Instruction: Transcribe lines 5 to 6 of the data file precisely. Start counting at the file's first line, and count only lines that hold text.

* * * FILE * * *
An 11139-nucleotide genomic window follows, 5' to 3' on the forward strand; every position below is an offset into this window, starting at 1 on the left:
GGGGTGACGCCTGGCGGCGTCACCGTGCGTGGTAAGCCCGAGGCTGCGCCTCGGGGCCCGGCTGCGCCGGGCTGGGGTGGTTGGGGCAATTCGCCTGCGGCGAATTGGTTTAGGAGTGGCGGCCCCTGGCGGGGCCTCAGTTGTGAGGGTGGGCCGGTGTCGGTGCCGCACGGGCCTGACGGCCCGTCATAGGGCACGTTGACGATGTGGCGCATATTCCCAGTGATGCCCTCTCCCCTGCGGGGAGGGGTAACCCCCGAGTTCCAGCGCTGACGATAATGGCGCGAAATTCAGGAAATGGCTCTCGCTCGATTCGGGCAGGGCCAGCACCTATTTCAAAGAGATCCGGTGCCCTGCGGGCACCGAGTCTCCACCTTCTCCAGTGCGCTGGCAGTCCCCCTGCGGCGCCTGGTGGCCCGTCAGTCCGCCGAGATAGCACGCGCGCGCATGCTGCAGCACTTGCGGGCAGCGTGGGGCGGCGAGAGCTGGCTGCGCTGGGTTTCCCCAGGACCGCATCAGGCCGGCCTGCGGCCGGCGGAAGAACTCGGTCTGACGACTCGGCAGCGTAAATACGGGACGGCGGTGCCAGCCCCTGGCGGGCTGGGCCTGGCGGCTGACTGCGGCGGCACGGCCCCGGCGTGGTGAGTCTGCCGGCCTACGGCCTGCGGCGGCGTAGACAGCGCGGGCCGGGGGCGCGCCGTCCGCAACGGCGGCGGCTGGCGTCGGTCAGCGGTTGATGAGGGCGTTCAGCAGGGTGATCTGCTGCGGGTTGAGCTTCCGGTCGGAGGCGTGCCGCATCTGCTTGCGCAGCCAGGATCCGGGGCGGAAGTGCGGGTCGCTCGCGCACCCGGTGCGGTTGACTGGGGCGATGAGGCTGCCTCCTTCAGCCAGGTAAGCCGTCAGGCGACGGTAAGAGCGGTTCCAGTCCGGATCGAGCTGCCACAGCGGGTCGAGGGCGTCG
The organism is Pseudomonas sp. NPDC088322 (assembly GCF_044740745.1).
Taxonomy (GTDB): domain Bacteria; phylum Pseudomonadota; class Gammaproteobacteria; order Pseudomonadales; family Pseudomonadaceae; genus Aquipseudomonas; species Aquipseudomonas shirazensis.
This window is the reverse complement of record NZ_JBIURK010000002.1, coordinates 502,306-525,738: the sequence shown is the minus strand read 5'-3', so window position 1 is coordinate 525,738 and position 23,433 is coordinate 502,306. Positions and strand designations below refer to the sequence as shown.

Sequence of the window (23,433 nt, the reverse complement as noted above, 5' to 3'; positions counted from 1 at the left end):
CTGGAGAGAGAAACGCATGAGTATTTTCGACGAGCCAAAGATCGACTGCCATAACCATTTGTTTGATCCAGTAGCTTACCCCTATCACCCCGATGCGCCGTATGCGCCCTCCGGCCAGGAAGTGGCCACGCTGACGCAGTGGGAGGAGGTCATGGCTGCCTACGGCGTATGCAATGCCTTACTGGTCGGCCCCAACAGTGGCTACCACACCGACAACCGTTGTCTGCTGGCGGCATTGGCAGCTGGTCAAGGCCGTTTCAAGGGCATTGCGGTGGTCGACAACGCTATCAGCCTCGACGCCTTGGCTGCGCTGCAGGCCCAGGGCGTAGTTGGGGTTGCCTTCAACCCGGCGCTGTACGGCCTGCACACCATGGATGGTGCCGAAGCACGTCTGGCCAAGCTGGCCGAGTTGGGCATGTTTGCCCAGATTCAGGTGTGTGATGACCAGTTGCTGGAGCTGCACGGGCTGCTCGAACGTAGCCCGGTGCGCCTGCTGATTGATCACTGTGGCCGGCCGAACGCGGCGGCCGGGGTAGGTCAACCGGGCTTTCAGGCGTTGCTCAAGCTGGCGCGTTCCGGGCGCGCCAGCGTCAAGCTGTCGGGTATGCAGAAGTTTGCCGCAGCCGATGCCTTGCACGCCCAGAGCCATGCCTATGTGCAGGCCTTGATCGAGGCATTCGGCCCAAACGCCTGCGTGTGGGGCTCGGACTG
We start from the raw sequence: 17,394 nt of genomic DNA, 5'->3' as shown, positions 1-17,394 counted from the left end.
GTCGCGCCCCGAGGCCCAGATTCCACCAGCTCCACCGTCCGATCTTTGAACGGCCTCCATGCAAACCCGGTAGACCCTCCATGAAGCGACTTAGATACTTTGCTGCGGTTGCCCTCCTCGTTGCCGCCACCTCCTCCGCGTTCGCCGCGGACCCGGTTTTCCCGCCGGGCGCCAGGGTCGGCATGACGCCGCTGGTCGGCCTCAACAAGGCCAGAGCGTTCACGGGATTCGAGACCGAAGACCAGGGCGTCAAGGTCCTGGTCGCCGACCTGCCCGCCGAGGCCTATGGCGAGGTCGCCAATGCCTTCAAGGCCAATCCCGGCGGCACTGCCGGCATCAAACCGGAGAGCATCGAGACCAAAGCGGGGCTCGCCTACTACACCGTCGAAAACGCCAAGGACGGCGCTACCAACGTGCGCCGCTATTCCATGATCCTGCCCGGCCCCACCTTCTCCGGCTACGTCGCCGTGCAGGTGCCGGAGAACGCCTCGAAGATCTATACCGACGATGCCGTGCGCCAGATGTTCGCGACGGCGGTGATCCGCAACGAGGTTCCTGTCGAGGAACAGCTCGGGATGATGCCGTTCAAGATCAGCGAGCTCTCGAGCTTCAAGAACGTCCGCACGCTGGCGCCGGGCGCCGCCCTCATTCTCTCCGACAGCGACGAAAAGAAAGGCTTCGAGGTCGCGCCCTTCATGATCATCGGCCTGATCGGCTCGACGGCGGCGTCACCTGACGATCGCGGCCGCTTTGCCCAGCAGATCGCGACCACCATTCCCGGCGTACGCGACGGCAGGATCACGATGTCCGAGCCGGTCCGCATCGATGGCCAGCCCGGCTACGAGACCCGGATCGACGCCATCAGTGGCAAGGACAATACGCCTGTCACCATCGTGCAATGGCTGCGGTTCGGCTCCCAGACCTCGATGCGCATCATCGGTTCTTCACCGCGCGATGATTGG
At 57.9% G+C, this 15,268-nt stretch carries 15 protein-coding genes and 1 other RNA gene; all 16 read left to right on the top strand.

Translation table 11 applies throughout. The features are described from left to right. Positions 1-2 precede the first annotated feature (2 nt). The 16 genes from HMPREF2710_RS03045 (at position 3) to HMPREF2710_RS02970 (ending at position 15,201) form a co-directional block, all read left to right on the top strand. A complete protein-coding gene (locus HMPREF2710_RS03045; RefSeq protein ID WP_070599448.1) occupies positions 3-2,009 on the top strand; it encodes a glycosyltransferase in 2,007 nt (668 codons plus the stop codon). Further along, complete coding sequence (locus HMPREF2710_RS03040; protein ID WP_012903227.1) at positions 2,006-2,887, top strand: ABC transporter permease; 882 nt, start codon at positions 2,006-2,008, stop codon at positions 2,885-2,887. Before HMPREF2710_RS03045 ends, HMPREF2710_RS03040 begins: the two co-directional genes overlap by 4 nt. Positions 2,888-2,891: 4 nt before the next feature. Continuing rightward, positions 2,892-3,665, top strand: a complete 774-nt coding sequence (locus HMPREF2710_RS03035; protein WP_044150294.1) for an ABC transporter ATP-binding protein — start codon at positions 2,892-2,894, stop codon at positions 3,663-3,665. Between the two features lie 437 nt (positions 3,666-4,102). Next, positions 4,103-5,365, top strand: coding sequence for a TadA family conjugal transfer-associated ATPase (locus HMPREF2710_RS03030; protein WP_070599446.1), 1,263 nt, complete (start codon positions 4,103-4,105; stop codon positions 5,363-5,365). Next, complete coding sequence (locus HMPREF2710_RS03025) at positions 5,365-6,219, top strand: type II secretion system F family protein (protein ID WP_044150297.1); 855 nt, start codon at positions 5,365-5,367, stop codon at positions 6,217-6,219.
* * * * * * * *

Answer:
This window is the reverse complement of record NZ_JBIURK010000002.1, coordinates 502,306-525,738: the sequence shown is the minus strand read 5'-3', so window position 1 is coordinate 525,738 and position 23,433 is coordinate 502,306. Positions and strand designations below refer to the sequence as shown.

Sequence of the window (23,433 nt, the reverse complement as noted above, 5' to 3'; positions counted from 1 at the left end):